"Huh," said Eric, his hair sticking up all over the place. "Upstairs with you both now."
George sneaked into the room he shared with Emmett and hopped back into the bed, but not before he'd taken Annie's flashlight from her. He was wide awake now so he got out his copy of "The User's Guide to the Universe" and turned to the chapter of getting in touch with aliens."
Dr. Biology: Haha. Brilliant. Oh, so now.
Lucy: There we go.
Dr. Biology: Yes, well you actually touched on a subject - that - one of the questions is, are aliens going to be friend or foe?
Lucy: Well, of course this is something that's been quite hotly debated, and certainly my father's weighed in with that, with saying he doesn't believe we should contact aliens, because he thinks they might be very dangerous. I think if anyone's been to the cinema lately, there's a few films out there at the moment which imply ‑‑ Battle Los Angeles, I'm thinking of ‑‑ that imply that they would be very, very war‑like, and that their interests would be not even in colonization, would just be in destruction of the human race so that they could take our resources.
Now I think none other than the very distinguished Seth Shostak from SETI has pointed out that the idea of aliens coming for our water is really laughable. That the idea that the aliens would want to transport something as heavy, for a start, as water interstellar distances is very unlikely. But I think there's really is no way of knowing.
There are also plenty of hopeful reasons to think they might be a peaceful civilization. They might be very intelligent. They might be intelligent enough to see the folly of war and aggressive behavior. They might come in the spirit of exploration, spirit of peace.
I'd just like to point out, our competition is talking about what would we say if they got in touch. We're not suggesting initiating the contact. We're suggesting that aliens have got in touch with us and we are replying.
Dr. Biology: Right. And that's a really important point. So what would you say if they say, "Hello, we're here"?
Lucy: To be honest, I think we'd probably say "Hello" back again.
Dr. Biology: Right.
Lucy: I think that's the first thing we would say. Although, obviously as you've heard in that excerpt from "George's Cosmic Treasure Hunt" whether they say hello or whether they say "zork", I mean, who knows?
Dr. Biology: Right. I mean this goes back to Star Trek and the universal translator. We don't have one of those yet.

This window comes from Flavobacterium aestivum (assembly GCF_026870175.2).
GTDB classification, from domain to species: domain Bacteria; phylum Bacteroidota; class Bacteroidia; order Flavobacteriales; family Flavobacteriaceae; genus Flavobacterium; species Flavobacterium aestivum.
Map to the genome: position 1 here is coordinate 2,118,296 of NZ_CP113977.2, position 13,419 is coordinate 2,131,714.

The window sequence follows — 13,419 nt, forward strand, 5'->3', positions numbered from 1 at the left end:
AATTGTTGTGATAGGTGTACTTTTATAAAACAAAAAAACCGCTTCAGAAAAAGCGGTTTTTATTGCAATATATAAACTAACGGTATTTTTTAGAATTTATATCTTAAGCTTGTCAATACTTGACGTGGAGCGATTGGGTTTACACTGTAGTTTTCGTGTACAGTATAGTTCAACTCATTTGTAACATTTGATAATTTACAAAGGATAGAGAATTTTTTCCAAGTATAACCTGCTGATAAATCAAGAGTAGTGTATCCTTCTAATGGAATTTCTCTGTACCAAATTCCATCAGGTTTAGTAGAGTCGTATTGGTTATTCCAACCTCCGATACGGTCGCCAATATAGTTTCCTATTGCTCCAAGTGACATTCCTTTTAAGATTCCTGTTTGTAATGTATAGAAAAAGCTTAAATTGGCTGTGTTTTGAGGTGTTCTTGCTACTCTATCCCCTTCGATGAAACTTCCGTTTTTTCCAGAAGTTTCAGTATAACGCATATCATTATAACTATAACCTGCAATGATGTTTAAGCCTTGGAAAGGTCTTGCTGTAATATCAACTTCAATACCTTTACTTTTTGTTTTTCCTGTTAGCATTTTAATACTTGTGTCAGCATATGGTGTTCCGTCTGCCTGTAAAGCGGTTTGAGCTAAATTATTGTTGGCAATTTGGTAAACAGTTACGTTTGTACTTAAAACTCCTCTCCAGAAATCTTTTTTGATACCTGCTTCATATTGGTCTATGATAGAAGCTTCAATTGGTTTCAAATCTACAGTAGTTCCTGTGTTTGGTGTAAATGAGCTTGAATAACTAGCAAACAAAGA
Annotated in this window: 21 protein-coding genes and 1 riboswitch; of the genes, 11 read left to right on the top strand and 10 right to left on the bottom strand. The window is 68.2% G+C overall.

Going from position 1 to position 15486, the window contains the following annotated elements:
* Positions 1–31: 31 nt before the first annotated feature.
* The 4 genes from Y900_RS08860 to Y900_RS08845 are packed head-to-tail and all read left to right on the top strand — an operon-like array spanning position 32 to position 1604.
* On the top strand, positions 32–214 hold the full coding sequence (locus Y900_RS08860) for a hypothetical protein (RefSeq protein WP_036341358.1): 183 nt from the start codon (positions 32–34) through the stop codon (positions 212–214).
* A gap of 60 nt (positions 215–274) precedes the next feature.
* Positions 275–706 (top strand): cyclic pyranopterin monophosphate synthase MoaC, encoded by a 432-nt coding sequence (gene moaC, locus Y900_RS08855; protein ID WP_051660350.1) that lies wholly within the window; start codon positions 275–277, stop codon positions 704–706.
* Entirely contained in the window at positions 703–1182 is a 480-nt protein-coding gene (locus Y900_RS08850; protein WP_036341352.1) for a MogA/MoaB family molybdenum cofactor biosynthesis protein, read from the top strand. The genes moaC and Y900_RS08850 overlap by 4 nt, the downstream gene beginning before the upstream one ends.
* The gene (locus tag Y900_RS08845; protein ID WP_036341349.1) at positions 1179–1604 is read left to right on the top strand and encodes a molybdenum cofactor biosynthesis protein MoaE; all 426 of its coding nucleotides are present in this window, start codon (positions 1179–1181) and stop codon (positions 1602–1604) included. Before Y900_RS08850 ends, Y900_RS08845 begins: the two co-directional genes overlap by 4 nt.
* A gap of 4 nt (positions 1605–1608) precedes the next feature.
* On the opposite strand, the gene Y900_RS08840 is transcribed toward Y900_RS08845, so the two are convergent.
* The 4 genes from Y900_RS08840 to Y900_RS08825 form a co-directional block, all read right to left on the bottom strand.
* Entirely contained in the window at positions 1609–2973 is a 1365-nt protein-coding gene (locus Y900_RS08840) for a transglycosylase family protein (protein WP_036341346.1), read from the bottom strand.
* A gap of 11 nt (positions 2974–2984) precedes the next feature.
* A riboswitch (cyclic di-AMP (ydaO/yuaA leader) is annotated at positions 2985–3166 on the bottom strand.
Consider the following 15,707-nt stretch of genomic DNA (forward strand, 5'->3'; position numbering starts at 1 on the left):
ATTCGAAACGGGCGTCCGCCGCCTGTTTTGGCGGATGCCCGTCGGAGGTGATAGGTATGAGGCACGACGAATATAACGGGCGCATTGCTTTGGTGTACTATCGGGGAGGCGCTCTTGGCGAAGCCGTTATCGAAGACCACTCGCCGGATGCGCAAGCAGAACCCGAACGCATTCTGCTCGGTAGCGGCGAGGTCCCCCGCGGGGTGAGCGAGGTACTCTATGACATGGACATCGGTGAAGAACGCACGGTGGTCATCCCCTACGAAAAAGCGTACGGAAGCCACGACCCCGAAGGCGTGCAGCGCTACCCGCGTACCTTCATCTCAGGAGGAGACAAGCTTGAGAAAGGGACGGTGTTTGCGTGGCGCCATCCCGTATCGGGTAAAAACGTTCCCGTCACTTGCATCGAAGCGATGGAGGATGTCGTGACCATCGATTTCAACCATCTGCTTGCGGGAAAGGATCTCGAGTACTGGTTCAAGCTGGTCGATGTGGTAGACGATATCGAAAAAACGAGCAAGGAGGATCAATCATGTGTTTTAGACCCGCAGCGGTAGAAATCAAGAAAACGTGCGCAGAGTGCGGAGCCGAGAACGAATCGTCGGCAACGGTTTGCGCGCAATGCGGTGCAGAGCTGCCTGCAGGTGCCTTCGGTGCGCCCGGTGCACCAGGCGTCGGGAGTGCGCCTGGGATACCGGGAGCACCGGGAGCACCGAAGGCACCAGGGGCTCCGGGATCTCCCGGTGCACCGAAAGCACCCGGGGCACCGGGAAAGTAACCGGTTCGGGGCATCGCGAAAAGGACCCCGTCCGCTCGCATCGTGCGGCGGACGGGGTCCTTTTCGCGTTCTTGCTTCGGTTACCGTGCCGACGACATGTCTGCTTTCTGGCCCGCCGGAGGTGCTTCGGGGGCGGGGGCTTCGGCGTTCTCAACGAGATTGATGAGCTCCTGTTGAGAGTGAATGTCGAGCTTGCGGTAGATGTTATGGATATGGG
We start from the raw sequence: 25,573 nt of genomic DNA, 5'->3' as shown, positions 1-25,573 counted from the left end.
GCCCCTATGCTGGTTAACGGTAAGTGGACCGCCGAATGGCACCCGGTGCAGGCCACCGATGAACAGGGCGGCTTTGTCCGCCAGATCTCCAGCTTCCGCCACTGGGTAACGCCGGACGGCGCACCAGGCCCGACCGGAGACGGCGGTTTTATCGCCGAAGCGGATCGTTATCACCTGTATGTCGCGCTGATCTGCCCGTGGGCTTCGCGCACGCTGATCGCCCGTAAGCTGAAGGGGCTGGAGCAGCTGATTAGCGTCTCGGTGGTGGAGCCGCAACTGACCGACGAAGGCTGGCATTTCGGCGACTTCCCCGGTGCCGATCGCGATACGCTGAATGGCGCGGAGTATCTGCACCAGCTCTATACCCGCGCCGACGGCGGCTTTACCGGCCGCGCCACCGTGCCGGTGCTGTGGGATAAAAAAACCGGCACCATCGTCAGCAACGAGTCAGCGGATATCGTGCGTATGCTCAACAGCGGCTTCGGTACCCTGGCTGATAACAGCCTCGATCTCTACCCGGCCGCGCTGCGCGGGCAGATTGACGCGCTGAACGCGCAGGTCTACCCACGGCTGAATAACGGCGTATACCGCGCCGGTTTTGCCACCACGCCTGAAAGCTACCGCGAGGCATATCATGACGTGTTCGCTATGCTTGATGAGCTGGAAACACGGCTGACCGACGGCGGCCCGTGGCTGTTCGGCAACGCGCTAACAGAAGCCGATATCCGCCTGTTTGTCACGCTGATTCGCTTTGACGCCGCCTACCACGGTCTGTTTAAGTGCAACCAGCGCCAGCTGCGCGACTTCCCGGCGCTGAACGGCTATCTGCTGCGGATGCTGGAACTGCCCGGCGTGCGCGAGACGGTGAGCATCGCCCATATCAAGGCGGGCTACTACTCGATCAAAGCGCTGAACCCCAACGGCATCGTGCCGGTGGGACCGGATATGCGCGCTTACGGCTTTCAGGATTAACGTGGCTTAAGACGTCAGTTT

Dr. Biology: So the question again and you could go to some Hollywood movies, that thing on mathematics they say is a good way to do it. There are all sorts of possibilities and this is what they can write about as well.
Lucy: Yes, exactly. I mean it could contact us in mathematics. They could contact us in "George's Cosmic Treasure Hunt", the message comes in pictograms.
Dr. Biology: Right, could be in song.
Lucy: It could be in any way, and we just won't know until we receive that message. We can speculate and we could think about how we could answer but we can't know. So for this competition, the field is wide open.
Dr. Biology: All right. As a writer, let's put on our writing cap and give some advice for getting started, because sometimes the hardest part about writing is that first sentence.
Lucy: Oh, it's so terrible. I mean and I wish I had some easy advice to give on this because if I had some easy advice, I'd be able to take it myself. I think all writers fear the blank page more than anything else. And I think, the other thing that we all seem to have the same habit is looking at the blank page, being determined that you are going to write something, and then thinking of five other things that immediately you feel you have to go and do. So one thing I think is useful is just to scribble down thoughts as you have them. Because sometimes you have your great thoughts when you're not intending to have them, so you could be maybe in the back of your parent's car, you could be having dinner, you could be falling asleep, anything like that.
So if you have a good thought, even if it's not a good thought, don't even think about whether it's a good or bad thought, just jot it down somewhere. Because you think you'll remember it but you may not. It'll be really useful for you because then if you've got five, say once when you get to five points, look at what you have and see what you could do with those five things.
Then if you get to it and you don't like what you've done you can change it. But it's much easier to start with something, actually have something and then work on it.